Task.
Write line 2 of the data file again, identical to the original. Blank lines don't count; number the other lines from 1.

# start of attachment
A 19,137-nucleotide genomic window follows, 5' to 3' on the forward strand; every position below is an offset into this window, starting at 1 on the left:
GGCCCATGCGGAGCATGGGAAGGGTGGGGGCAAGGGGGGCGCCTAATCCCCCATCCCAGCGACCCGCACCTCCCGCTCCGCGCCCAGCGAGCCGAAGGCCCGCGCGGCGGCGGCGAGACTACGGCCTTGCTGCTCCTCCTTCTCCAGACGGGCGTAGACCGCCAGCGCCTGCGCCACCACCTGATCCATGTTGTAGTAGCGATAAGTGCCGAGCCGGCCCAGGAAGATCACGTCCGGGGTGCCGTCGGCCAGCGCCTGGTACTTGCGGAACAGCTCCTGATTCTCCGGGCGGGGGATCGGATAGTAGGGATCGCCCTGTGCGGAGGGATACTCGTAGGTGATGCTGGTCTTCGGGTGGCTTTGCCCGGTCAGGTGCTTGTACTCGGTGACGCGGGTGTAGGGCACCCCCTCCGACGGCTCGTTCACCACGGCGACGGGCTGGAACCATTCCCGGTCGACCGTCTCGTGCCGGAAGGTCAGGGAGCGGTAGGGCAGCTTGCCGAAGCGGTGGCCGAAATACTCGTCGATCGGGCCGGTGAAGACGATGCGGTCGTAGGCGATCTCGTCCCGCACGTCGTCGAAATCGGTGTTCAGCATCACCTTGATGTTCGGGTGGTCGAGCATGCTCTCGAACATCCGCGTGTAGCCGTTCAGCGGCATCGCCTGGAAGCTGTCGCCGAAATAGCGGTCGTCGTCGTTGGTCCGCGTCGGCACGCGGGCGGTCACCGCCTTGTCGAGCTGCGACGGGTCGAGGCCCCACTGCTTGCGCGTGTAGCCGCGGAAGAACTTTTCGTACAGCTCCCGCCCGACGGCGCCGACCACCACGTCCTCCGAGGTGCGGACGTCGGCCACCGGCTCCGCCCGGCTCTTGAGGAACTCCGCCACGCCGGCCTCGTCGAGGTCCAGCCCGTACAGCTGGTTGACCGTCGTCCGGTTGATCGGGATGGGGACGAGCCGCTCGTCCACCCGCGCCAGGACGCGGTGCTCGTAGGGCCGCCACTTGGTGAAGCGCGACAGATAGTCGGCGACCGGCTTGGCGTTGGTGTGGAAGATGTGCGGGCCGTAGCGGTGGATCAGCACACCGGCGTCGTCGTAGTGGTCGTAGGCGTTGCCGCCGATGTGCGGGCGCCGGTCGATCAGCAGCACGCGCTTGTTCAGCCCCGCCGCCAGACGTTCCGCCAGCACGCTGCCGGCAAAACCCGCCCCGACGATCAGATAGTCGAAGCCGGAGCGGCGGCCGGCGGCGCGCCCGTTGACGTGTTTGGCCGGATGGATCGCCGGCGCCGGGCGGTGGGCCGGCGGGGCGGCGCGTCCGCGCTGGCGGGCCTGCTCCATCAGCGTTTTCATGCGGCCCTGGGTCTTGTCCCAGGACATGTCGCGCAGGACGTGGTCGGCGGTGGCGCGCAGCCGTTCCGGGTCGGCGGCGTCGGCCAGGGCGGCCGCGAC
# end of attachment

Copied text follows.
GGCCCATGCGGAGCATGGGAAGGGTGGGGGCAAGGGGGGCGCCTAATCCCCCATCCCAGCGACCCGCACCTCCCGCTCCGCGCCCAGCGAGCCGAAGGCCCGCGCGGCGGCGGCGAGACTACGGCCTTGCTGCTCCTCCTTCTCCAGACGGGCGTAGACCGCCAGCGCCTGCGCCACCACCTGATCCATGTTGTAGTAGCGATAAGTGCCGAGCCGGCCCAGGAAGATCACGTCCGGGGTGCCGTCGGCCAGCGCCTGGTACTTGCGGAACAGCTCCTGATTCTCCGGGCGGGGGATCGGATAGTAGGGATCGCCCTGTGCGGAGGGATACTCGTAGGTGATGCTGGTCTTCGGGTGGCTTTGCCCGGTCAGGTGCTTGTACTCGGTGACGCGGGTGTAGGGCACCCCCTCCGACGGCTCGTTCACCACGGCGACGGGCTGGAACCATTCCCGGTCGACCGTCTCGTGCCGGAAGGTCAGGGAGCGGTAGGGCAGCTTGCCGAAGCGGTGGCCGAAATACTCGTCGATCGGGCCGGTGAAGACGATGCGGTCGTAGGCGATCTCGTCCCGCACGTCGTCGAAATCGGTGTTCAGCATCACCTTGATGTTCGGGTGGTCGAGCATGCTCTCGAACATCCGCGTGTAGCCGTTCAGCGGCATCGCCTGGAAGCTGTCGCCGAAATAGCGGTCGTCGTCGTTGGTCCGCGTCGGCACGCGGGCGGTCACCGCCTTGTCGAGCTGCGACGGGTCGAGGCCCCACTGCTTGCGCGTGTAGCCGCGGAAGAACTTTTCGTACAGCTCCCGCCCGACGGCGCCGACCACCACGTCCTCCGAGGTGCGGACGTCGGCCACCGGCTCCGCCCGGCTCTTGAGGAACTCCGCCACGCCGGCCTCGTCGAGGTCCAGCCCGTACAGCTGGTTGACCGTCGTCCGGTTGATCGGGATGGGGACGAGCCGCTCGTCCACCCGCGCCAGGACGCGGTGCTCGTAGGGCCGCCACTTGGTGAAGCGCGACAGATAGTCGGCGACCGGCTTGGCGTTGGTGTGGAAGATGTGCGGGCCGTAGCGGTGGATCAGCACACCGGCGTCGTCGTAGTGGTCGTAGGCGTTGCCGCCGATGTGCGGGCGCCGGTCGATCAGCAGCACGCGCTTGTTCAGCCCCGCCGCCAGACGTTCCGCCAGCACGCTGCCGGCAAAACCCGCCCCGACGATCAGATAGTCGAAGCCGGAGCGGCGGCCGGCGGCGCGCCCGTTGACGTGTTTGGCCGGATGGATCGCCGGCGCCGGGCGGTGGGCCGGCGGGGCGGCGCGTCCGCGCTGGCGGGCCTGCTCCATCAGCGTTTTCATGCGGCCCTGGGTCTTGTCCCAGGACATGTCGCGCAGGACGTGGTCGGCGGTGGCGCGCAGCCGTTCCGGGTCGGCGGCGTCGGCCAGGGCGGCCGCGAC